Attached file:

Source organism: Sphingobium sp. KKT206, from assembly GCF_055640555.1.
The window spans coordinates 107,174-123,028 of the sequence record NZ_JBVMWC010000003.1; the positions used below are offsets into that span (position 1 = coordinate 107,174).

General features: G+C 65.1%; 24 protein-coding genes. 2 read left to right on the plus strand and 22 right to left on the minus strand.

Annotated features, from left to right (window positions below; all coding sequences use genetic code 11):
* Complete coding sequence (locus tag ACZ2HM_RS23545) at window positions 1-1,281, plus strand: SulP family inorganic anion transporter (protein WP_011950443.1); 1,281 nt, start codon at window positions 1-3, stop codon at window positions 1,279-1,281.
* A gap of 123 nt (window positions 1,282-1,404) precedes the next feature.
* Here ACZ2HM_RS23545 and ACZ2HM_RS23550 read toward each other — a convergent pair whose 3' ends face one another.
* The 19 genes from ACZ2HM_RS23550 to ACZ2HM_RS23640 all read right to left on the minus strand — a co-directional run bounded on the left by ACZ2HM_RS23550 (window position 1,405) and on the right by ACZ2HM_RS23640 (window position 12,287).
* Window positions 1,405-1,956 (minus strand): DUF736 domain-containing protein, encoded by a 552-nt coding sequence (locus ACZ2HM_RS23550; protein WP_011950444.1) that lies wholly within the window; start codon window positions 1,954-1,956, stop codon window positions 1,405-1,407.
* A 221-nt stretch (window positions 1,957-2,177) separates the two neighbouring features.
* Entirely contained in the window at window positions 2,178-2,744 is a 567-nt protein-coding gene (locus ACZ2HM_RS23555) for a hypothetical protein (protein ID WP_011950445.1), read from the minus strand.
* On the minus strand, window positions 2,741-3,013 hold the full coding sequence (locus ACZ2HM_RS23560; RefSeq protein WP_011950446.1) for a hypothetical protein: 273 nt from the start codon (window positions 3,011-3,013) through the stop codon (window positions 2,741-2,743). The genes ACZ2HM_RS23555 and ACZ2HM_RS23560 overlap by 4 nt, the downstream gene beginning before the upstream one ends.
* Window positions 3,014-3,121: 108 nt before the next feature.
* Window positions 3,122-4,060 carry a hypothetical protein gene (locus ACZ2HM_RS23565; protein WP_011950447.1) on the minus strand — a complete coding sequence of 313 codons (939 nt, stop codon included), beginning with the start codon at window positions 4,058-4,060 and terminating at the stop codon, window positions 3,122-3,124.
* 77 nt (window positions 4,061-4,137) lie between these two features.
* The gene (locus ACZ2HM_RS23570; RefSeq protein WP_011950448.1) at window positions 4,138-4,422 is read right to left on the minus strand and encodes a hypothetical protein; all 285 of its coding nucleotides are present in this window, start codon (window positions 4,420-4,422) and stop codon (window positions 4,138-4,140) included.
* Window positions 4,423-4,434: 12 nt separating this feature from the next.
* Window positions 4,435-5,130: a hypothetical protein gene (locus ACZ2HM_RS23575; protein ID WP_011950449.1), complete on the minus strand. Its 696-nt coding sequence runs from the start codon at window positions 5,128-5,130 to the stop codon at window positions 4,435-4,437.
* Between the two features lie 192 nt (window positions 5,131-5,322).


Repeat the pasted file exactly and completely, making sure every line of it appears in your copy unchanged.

Source organism: Sphingobium sp. KKT206, from assembly GCF_055640555.1.
The window spans coordinates 107,174-123,028 of the sequence record NZ_JBVMWC010000003.1; the positions used below are offsets into that span (position 1 = coordinate 107,174).

General features: G+C 65.1%; 24 protein-coding genes. 2 read left to right on the plus strand and 22 right to left on the minus strand.

Annotated features, from left to right (window positions below; all coding sequences use genetic code 11):
* Complete coding sequence (locus tag ACZ2HM_RS23545) at window positions 1-1,281, plus strand: SulP family inorganic anion transporter (protein WP_011950443.1); 1,281 nt, start codon at window positions 1-3, stop codon at window positions 1,279-1,281.
* A gap of 123 nt (window positions 1,282-1,404) precedes the next feature.
* Here ACZ2HM_RS23545 and ACZ2HM_RS23550 read toward each other — a convergent pair whose 3' ends face one another.
* The 19 genes from ACZ2HM_RS23550 to ACZ2HM_RS23640 all read right to left on the minus strand — a co-directional run bounded on the left by ACZ2HM_RS23550 (window position 1,405) and on the right by ACZ2HM_RS23640 (window position 12,287).
* Window positions 1,405-1,956 (minus strand): DUF736 domain-containing protein, encoded by a 552-nt coding sequence (locus ACZ2HM_RS23550; protein WP_011950444.1) that lies wholly within the window; start codon window positions 1,954-1,956, stop codon window positions 1,405-1,407.
* A 221-nt stretch (window positions 1,957-2,177) separates the two neighbouring features.
* Entirely contained in the window at window positions 2,178-2,744 is a 567-nt protein-coding gene (locus ACZ2HM_RS23555) for a hypothetical protein (protein ID WP_011950445.1), read from the minus strand.
* On the minus strand, window positions 2,741-3,013 hold the full coding sequence (locus ACZ2HM_RS23560; RefSeq protein WP_011950446.1) for a hypothetical protein: 273 nt from the start codon (window positions 3,011-3,013) through the stop codon (window positions 2,741-2,743). The genes ACZ2HM_RS23555 and ACZ2HM_RS23560 overlap by 4 nt, the downstream gene beginning before the upstream one ends.
* Window positions 3,014-3,121: 108 nt before the next feature.
* Window positions 3,122-4,060 carry a hypothetical protein gene (locus ACZ2HM_RS23565; protein WP_011950447.1) on the minus strand — a complete coding sequence of 313 codons (939 nt, stop codon included), beginning with the start codon at window positions 4,058-4,060 and terminating at the stop codon, window positions 3,122-3,124.
* 77 nt (window positions 4,061-4,137) lie between these two features.
* The gene (locus ACZ2HM_RS23570; RefSeq protein WP_011950448.1) at window positions 4,138-4,422 is read right to left on the minus strand and encodes a hypothetical protein; all 285 of its coding nucleotides are present in this window, start codon (window positions 4,420-4,422) and stop codon (window positions 4,138-4,140) included.
* Window positions 4,423-4,434: 12 nt separating this feature from the next.
* Window positions 4,435-5,130: a hypothetical protein gene (locus ACZ2HM_RS23575; protein ID WP_011950449.1), complete on the minus strand. Its 696-nt coding sequence runs from the start codon at window positions 5,128-5,130 to the stop codon at window positions 4,435-4,437.
* Between the two features lie 192 nt (window positions 5,131-5,322).